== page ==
Vote ‘no’ on the Arts, Music and Programming Initiative referendum

A guitar and music notes
Alexander Hong/Staff

The Arts, Music and Programming, or AMP, Initiative referendum is, at best, comparable to spending an exorbitant amount of money on a glass of lukewarm water.

The AMP Initiative, according to the referendum language, seeks to “enhance both the student life and culture of UC Berkeley.” But the organization hasn’t demonstrated how an increase in funding will achieve this lofty goal, so why should students dish out an additional $6 per semester?

They shouldn’t. And that’s why you should vote “no” on this referendum.

The AMP Initiative would increase the already excessive semesterly student activity fee from $27.50 to $33.50. Last year, SUPERB — one of the groups that benefits from this fee — was the highest funded organization, according to the 2018-19 ASUC Annual Budget and Spaces Allocation. And in an interview with The Daily Californian’s editorial board, one of the referendum’s proponents was unable to clearly explain why this funding wasn’t enough.

Rather than making this halfhearted effort to increase an already existing fee, SUPERB should reduce the number of events they put on each semester and focus on quality, marketing and outreach to students to increase attendance. Additionally, members should implement cost-saving measures to ensure efficiency in spending and planning events.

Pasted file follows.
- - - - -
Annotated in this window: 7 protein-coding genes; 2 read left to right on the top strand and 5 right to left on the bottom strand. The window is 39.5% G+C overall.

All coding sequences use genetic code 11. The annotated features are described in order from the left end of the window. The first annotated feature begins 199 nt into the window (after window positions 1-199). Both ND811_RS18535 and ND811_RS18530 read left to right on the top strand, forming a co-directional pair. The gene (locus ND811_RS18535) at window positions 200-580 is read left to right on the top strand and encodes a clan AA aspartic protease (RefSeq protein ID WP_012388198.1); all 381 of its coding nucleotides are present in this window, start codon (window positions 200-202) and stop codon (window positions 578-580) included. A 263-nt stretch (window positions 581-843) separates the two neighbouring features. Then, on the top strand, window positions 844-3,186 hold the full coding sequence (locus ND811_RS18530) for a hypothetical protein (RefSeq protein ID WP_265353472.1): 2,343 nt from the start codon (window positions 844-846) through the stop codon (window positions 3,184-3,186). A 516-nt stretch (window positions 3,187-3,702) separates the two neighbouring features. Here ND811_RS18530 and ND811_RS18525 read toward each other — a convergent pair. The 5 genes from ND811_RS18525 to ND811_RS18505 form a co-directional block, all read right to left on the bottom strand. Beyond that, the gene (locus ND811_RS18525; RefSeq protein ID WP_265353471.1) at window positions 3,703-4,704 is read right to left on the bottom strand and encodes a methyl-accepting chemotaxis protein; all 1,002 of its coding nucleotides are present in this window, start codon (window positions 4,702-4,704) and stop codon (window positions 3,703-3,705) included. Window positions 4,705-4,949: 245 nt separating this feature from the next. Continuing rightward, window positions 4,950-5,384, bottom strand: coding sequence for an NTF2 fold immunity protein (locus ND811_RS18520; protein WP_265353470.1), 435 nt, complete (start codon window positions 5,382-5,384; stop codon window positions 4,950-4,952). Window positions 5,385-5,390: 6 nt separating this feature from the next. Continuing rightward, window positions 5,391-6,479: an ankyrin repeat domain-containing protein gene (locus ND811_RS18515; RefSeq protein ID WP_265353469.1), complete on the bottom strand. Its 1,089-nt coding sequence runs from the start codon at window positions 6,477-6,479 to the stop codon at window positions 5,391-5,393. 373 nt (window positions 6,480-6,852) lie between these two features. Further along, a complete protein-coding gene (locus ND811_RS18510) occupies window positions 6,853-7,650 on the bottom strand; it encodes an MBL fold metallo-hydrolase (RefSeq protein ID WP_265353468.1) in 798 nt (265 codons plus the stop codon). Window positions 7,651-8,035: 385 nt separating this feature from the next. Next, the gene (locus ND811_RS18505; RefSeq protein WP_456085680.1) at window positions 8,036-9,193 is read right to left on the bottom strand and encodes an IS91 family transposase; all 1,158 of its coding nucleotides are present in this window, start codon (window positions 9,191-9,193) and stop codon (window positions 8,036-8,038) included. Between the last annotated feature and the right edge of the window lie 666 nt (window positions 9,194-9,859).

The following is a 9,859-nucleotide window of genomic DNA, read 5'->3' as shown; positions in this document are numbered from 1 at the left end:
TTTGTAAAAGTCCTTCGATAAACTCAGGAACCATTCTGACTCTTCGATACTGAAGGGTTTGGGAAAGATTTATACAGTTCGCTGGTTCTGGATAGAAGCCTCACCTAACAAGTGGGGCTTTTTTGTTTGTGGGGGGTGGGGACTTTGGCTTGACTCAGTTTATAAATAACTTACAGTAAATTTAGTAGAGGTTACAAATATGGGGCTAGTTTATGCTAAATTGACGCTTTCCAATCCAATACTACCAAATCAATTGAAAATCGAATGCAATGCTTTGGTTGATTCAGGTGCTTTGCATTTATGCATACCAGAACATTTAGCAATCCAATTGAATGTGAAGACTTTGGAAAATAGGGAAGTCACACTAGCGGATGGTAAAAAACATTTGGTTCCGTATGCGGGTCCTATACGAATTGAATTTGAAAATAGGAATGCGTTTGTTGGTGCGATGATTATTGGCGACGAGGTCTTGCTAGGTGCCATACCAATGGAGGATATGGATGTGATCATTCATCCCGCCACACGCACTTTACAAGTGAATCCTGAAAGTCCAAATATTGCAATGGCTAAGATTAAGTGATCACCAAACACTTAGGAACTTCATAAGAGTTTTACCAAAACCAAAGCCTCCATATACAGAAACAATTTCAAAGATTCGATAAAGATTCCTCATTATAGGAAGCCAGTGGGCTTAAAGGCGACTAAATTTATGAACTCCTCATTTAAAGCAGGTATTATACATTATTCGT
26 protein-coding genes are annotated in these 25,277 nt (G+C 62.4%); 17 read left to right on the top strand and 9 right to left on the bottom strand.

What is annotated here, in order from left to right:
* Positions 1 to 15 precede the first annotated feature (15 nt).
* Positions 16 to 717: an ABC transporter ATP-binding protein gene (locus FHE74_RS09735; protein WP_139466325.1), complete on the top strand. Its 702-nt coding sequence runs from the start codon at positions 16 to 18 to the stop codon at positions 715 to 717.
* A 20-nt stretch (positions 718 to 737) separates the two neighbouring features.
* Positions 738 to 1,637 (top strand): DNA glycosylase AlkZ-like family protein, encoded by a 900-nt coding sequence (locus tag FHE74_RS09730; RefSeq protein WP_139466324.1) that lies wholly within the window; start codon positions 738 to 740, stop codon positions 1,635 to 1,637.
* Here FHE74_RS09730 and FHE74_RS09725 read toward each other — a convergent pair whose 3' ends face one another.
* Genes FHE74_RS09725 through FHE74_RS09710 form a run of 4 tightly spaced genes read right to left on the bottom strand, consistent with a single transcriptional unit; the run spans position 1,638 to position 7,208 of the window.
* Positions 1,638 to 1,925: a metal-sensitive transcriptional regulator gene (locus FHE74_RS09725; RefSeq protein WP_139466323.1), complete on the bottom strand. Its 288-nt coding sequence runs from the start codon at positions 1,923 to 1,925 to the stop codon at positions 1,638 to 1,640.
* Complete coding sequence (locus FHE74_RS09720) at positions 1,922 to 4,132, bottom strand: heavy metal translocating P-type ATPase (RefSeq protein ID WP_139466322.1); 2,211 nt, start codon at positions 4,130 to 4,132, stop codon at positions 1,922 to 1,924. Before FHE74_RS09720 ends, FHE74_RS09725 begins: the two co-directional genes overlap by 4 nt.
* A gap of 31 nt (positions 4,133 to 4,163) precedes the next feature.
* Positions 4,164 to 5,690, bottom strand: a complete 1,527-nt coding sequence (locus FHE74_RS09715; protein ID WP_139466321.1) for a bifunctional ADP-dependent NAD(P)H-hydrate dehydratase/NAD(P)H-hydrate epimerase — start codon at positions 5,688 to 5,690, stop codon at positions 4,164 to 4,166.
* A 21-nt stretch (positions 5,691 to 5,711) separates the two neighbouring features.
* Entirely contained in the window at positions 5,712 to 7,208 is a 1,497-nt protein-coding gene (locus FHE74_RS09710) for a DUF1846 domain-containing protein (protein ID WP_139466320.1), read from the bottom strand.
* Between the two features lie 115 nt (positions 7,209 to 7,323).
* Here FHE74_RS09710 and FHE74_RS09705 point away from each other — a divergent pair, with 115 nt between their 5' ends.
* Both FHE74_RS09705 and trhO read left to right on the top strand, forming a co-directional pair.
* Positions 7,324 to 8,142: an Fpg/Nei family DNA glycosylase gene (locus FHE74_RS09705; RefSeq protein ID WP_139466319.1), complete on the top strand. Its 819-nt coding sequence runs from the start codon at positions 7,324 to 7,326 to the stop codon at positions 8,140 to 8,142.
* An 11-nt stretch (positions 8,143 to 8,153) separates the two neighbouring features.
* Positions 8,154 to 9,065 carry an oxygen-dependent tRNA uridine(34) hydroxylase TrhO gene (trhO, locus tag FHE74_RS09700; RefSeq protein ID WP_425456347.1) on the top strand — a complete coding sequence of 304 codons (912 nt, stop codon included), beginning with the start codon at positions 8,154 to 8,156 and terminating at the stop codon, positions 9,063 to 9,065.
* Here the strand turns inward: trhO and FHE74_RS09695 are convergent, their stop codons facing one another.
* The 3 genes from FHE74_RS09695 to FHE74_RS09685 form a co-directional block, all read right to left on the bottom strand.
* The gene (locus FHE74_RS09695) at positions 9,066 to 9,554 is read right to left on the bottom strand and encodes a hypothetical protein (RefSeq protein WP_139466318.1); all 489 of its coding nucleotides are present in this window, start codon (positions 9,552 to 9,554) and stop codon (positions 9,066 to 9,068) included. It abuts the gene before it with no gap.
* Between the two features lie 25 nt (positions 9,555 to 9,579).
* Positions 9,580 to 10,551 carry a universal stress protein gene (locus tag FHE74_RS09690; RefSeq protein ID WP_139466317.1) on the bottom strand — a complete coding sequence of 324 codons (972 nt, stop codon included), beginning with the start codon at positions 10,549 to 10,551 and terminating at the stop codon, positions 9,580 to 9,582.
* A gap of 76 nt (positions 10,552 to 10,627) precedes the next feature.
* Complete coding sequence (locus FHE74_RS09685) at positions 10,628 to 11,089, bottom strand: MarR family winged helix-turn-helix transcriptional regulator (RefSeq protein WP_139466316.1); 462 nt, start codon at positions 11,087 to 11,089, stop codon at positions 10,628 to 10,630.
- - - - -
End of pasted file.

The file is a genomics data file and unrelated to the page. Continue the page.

Referendum proponents have said that SUPERB events and entertainment could support mental wellness among students. But spending for mental health support at UC Berkeley can be allocated in many more effective ways, such as increasing Tang Center services and outreach to communities who are disproportionately impacted by mental health issues. Entertainment, while a valuable part of the campus experience, is not a holistic wellness solution.

If SUPERB truly is set on increased funding through student fees, it should come back to the table with a clearer proposal that shows how the entire campus community will benefit from them.

Vote “no” on the AMP Initiative referendum.

Editorials represent the majority opinion of the Editorial Board as written by the opinion editor.